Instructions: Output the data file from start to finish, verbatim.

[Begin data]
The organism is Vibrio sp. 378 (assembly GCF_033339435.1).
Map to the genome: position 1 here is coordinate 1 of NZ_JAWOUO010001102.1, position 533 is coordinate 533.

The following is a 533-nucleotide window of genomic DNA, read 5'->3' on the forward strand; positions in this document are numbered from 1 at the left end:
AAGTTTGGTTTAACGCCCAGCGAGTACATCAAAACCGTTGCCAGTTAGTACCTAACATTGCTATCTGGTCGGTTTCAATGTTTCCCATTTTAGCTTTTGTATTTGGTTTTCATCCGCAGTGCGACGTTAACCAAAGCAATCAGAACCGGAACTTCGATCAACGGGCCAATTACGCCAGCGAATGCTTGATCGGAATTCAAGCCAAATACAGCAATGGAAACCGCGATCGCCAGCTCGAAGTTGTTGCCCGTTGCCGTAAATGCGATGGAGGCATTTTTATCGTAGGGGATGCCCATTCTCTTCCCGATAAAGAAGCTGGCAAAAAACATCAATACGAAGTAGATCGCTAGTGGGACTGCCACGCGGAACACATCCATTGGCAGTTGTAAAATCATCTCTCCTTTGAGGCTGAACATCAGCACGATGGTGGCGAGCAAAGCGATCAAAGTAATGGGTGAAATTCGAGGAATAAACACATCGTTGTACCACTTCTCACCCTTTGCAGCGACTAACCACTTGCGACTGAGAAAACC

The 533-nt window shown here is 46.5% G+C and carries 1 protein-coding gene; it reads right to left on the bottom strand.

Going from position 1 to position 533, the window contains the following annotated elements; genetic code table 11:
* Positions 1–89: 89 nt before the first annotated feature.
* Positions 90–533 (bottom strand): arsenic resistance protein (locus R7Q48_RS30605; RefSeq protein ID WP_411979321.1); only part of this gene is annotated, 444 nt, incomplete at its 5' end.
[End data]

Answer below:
The organism is Vibrio sp. 378 (assembly GCF_033339435.1).
Map to the genome: position 1 here is coordinate 1 of NZ_JAWOUO010001102.1, position 533 is coordinate 533.

The following is a 533-nucleotide window of genomic DNA, read 5'->3' on the forward strand; positions in this document are numbered from 1 at the left end:
AAGTTTGGTTTAACGCCCAGCGAGTACATCAAAACCGTTGCCAGTTAGTACCTAACATTGCTATCTGGTCGGTTTCAATGTTTCCCATTTTAGCTTTTGTATTTGGTTTTCATCCGCAGTGCGACGTTAACCAAAGCAATCAGAACCGGAACTTCGATCAACGGGCCAATTACGCCAGCGAATGCTTGATCGGAATTCAAGCCAAATACAGCAATGGAAACCGCGATCGCCAGCTCGAAGTTGTTGCCCGTTGCCGTAAATGCGATGGAGGCATTTTTATCGTAGGGGATGCCCATTCTCTTCCCGATAAAGAAGCTGGCAAAAAACATCAATACGAAGTAGATCGCTAGTGGGACTGCCACGCGGAACACATCCATTGGCAGTTGTAAAATCATCTCTCCTTTGAGGCTGAACATCAGCACGATGGTGGCGAGCAAAGCGATCAAAGTAATGGGTGAAATTCGAGGAATAAACACATCGTTGTACCACTTCTCACCCTTTGCAGCGACTAACCACTTGCGACTGAGAAAACC

The 533-nt window shown here is 46.5% G+C and carries 1 protein-coding gene; it reads right to left on the bottom strand.

Going from position 1 to position 533, the window contains the following annotated elements; genetic code table 11:
* Positions 1–89: 89 nt before the first annotated feature.
* Positions 90–533 (bottom strand): arsenic resistance protein (locus R7Q48_RS30605; RefSeq protein ID WP_411979321.1); only part of this gene is annotated, 444 nt, incomplete at its 5' end.